This work with MDR-TB and shortened treatment regimens is, says Alberto, his most proud achievement.  “Seeing more and more patients being cured is my greatest satisfaction.” he enthuses.

Alberto has already achieved so much yet has high goals for the future, with a key aim to raise awareness about the benefits of shortened regimens.

“The challenges of MDR-TB are well known: there’s low case detection and, most of all, low cure rates in the world. Of course research and development of new diagnostic tools and new drugs are the fundamentals that we should continue to work on.  But I must underline that, for the moment, we have an extraordinary tool with the short treatment regimen and the MDR-TB community should be aware of its potential.”

Indeed there is a United Nations General Assembly High Level Meeting on Tuberculosis that takes place in New York on September 26th. It is the first time the UN has dedicated a High Level Meeting to TB where it is hoped that global political leaders will be able to make real commitments to tackling the disease around the world.

“It is very important to have an international commitment at this level for MDR-TB. I expect a real engagement and more resources to strengthen our response in the field against this mortal disease,” says Alberto.

He also knows that The Union will play a crucial role in this battle. “In a world dominated by money and managers I think that The Union must remain focused on its technical, medical and human values. The Union has a strong connection with the field and a deep knowledge of the countries that it works with. That’s why our methods of technical assistance, training and operational research are appreciated. We have excellent relationships with National TB Programmes all around the world which means we have colleagues across the globe who are very skilled in MDR-TB and with whom we can have stimulating conversations.”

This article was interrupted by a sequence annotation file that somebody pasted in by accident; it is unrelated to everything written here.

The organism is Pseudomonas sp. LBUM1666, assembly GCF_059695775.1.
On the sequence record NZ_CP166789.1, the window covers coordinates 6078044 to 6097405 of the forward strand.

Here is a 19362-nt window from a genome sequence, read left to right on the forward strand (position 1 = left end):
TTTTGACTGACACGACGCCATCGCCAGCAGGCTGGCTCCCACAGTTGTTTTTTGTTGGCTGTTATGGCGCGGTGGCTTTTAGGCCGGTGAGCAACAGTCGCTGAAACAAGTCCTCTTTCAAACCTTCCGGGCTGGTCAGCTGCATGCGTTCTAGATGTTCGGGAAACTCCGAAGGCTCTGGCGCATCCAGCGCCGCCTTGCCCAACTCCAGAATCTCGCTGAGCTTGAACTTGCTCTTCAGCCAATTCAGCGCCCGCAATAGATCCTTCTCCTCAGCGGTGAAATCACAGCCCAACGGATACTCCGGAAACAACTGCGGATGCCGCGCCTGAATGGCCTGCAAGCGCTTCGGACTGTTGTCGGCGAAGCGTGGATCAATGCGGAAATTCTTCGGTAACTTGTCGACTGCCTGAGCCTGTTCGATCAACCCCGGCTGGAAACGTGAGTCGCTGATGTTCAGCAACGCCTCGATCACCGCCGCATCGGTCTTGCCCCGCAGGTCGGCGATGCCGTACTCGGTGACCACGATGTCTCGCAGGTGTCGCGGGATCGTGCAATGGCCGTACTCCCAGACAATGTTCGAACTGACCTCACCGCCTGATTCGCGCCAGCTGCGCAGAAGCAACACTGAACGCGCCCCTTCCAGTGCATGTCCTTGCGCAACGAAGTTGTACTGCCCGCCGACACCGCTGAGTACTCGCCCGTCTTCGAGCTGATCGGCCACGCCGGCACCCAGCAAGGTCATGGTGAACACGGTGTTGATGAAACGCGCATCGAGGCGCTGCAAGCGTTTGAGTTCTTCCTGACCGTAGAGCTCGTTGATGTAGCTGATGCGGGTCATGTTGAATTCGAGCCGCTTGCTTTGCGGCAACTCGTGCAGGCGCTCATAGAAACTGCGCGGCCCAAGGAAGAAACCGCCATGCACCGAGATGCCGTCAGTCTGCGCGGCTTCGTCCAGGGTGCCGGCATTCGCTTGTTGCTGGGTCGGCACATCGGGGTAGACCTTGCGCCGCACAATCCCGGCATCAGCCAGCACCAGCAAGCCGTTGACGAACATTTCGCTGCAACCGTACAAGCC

As well as The Union, Alberto also continues to work with the Damien Foundation as well as The Autonomous University of Barcelona and he collaborates with the Institute of Tropical Medicine in Antwerp on a course in clinical decision-making for DR-TB.

His work is truly global and, although born in Verona in Italy, Alberto was always drawn to work in limited resource countries. He has fallen in love with Africa and has dedicated much of his career to treating patients across the continent. “I have never known a morning in Africa when I woke up and was not happy. I didn’t come here assuming that I could or would save people. I came to share my knowledge in places where doctors are few. During the 22 years I have lived here, I have seen young, African professionals learn and grow and become key players in the struggle against MDR-TB across their continent and, indeed, throughout the world. I’m particularly proud that the investigations on shortened treatment regimens came from the Southern countries. I see a lot of potential in the young people of these countries to carry on this work for future generations.”

Alberto does, however, still maintain a love of his home country and keeps it close to him through his passion for Italian cooking. His favourite recipe is ‘bucatini all’amatriciana’ - a pasta prepared with a traditional sauce made by guanciale, tomatoes, white wine, peppers and pecorino cheese made to the original Amatrice recipe.

“My other passion is travelling and discovering ancient cultures and nature.  I think there are some places in the world where you can find a deep peace in your soul.  One of them is, of course, the magnificent Gulf of Naples.  The other is Imam Square (the ancient Naqsh-E-Jahan which means the image of the world) in Esfahan, Iran, which is my favourite among the 70 countries I have visited.  It has a charming culture, breathtaking architecture and landscapes, and extraordinary, friendly people.”

There can be little doubt that the hundreds of patients Alberto has helped over his many years as a doctor, and continues to help today, would say the same of him – that he is both charming and determined and extraordinary.